What Happens in March
By Dave Hyde
It is said that March comes in like a lion and goes out like a lamb, and sometimes the other way around. Here at WCBVI, March means preschool conference. My first year as an employee of the school, I was given the job of organizing it. I am very grateful that Tricia Weis does it now, and I get to go and help. The conference is for families with children from birth to six years old, and it serves a lot of different purposes. First, and most important, it gets parents of children with visual impairments including those with additional disabilities, together. The Friday night starts with dinner, and then they form groups to talk among themselves. The staff is politely encouraged to be elsewhere. This is when friendships are formed, and experiences shared. Parents discover that they are not alone, and that others have traveled the road before them. They learn from each other.
Saturday morning, we start sessions. They vary from year to year, but they almost always include a braille class, an eye care professional , a “make and take” and other things that change from conference to conference. As a part of that, I have done sessions, helped with sessions (once helping with an activity that included a live frog, I’m sure it was no fun for him) but most of all, answered questions.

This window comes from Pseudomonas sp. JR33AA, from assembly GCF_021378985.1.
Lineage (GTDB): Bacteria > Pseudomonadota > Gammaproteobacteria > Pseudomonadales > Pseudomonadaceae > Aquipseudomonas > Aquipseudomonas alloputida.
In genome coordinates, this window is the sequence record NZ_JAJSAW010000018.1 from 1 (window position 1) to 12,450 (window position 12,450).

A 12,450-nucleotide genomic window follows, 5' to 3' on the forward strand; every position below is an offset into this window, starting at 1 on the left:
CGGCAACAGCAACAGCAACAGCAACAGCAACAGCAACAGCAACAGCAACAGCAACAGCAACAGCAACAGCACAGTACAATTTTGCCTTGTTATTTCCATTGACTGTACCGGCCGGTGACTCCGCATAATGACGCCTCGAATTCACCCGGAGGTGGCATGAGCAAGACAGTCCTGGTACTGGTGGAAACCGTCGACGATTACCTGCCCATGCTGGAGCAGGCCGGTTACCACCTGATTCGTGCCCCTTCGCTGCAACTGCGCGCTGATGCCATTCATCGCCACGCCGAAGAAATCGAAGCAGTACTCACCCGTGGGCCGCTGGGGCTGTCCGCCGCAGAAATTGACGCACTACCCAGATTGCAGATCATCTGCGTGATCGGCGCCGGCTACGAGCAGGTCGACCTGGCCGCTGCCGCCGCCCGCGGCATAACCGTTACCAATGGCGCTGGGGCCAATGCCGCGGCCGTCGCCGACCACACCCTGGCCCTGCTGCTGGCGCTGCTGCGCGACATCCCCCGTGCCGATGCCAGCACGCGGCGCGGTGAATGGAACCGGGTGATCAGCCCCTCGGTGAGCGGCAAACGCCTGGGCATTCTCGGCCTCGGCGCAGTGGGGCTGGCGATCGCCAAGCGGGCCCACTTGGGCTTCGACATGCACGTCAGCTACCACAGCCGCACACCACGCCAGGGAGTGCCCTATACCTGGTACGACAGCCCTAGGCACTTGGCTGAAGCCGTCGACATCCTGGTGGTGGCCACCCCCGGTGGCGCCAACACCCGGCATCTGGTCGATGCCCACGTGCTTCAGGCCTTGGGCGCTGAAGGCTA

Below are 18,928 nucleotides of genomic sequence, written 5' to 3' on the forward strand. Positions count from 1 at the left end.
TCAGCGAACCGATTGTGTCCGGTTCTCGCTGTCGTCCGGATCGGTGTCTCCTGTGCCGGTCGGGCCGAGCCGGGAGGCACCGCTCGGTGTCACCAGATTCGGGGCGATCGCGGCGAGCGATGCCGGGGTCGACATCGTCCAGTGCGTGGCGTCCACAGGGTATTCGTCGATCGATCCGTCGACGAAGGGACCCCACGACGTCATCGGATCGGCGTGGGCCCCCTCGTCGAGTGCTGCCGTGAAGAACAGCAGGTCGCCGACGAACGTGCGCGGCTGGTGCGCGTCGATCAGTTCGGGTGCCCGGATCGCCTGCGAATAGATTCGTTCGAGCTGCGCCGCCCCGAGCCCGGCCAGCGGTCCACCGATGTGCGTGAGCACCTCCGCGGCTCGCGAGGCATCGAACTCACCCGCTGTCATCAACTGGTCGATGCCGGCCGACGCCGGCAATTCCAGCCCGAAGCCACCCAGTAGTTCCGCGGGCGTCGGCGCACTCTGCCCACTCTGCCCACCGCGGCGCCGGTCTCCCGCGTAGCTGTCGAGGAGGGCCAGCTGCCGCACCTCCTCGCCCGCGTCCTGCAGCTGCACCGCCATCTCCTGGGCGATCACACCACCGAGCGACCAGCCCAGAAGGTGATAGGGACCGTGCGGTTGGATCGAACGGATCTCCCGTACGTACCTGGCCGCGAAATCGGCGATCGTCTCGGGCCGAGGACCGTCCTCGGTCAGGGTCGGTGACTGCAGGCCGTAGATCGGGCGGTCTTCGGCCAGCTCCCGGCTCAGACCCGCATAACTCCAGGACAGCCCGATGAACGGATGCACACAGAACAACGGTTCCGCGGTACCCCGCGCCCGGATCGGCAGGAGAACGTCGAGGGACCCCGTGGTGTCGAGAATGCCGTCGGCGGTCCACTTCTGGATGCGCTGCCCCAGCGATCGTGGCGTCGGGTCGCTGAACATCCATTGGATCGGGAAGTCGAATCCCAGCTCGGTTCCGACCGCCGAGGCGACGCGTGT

What is most enjoyable, however, is watching the children grow up year to year. I remember one little girl I met shortly after her birth, and found myself reassuring her parents that things would work out just fine, and there was no need for fear. I saw them again at a later conference with their daughter, now six, and discovered that I was right. They had raised a perfectly normal little girl who just happened to be blind. I’ve had the chance to see those with other disabilities grow too. I’ve learned to appreciate the little things, small accomplishments which might not look like much from the outside but have resulted from a lot of work by parents, teachers and the child.
So I am excited about this year’s conference. I know I’ll meet parents who are just learning about having a child who is blind or visually impaired, or who has other disabilities. I know that I will meet families I have seen before, and have a chance to share their successes, problems, and concerns. I will also see families who have succeeded in helping their child reach for his or her potential. I’ll get to share some of the things my mom did for me, and answer questions from parents and especially children. Most of all, I’ll help them hope, and believe in their child. And that, after all, is what it’s all about.
David Hyde is a Parent Liaison and the Professional Development Coordinator at WCBVI. You can contact him by email at email@example.com or by phone at (608) 758-6152 or toll free 1-866-284-1107 x6152.